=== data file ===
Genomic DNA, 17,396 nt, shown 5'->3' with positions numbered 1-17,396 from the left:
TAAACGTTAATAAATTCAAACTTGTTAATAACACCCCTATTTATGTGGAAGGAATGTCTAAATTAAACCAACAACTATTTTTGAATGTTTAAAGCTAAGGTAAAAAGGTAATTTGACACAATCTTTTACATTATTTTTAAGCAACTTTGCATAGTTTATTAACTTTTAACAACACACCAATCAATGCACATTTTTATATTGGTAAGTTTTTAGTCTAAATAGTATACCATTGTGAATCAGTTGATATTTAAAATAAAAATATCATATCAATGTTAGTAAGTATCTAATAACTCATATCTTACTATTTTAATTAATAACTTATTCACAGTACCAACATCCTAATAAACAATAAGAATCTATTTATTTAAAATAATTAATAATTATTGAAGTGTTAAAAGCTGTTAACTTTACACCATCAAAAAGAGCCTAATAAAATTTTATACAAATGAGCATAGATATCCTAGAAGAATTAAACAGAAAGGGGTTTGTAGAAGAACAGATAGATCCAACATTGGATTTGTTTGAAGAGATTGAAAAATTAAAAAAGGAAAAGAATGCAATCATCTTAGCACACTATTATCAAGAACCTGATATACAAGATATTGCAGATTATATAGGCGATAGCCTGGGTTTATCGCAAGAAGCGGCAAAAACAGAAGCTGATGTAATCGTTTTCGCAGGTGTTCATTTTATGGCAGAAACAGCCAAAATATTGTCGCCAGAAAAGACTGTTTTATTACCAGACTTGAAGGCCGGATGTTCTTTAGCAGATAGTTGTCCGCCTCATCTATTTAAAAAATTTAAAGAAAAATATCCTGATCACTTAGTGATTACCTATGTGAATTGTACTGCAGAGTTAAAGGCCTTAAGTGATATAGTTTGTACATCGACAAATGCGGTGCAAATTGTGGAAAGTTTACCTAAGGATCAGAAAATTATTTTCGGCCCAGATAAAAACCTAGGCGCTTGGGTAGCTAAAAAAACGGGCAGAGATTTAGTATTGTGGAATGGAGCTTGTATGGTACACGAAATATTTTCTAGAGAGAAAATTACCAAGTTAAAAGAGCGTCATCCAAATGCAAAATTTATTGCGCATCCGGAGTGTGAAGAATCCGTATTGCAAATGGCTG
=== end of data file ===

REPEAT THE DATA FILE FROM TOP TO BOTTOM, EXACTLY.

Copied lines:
Genomic DNA, 17,396 nt, shown 5'->3' with positions numbered 1-17,396 from the left:
TAAACGTTAATAAATTCAAACTTGTTAATAACACCCCTATTTATGTGGAAGGAATGTCTAAATTAAACCAACAACTATTTTTGAATGTTTAAAGCTAAGGTAAAAAGGTAATTTGACACAATCTTTTACATTATTTTTAAGCAACTTTGCATAGTTTATTAACTTTTAACAACACACCAATCAATGCACATTTTTATATTGGTAAGTTTTTAGTCTAAATAGTATACCATTGTGAATCAGTTGATATTTAAAATAAAAATATCATATCAATGTTAGTAAGTATCTAATAACTCATATCTTACTATTTTAATTAATAACTTATTCACAGTACCAACATCCTAATAAACAATAAGAATCTATTTATTTAAAATAATTAATAATTATTGAAGTGTTAAAAGCTGTTAACTTTACACCATCAAAAAGAGCCTAATAAAATTTTATACAAATGAGCATAGATATCCTAGAAGAATTAAACAGAAAGGGGTTTGTAGAAGAACAGATAGATCCAACATTGGATTTGTTTGAAGAGATTGAAAAATTAAAAAAGGAAAAGAATGCAATCATCTTAGCACACTATTATCAAGAACCTGATATACAAGATATTGCAGATTATATAGGCGATAGCCTGGGTTTATCGCAAGAAGCGGCAAAAACAGAAGCTGATGTAATCGTTTTCGCAGGTGTTCATTTTATGGCAGAAACAGCCAAAATATTGTCGCCAGAAAAGACTGTTTTATTACCAGACTTGAAGGCCGGATGTTCTTTAGCAGATAGTTGTCCGCCTCATCTATTTAAAAAATTTAAAGAAAAATATCCTGATCACTTAGTGATTACCTATGTGAATTGTACTGCAGAGTTAAAGGCCTTAAGTGATATAGTTTGTACATCGACAAATGCGGTGCAAATTGTGGAAAGTTTACCTAAGGATCAGAAAATTATTTTCGGCCCAGATAAAAACCTAGGCGCTTGGGTAGCTAAAAAAACGGGCAGAGATTTAGTATTGTGGAATGGAGCTTGTATGGTACACGAAATATTTTCTAGAGAGAAAATTACCAAGTTAAAAGAGCGTCATCCAAATGCAAAATTTATTGCGCATCCGGAGTGTGAAGAATCCGTATTGCAAATGGCTG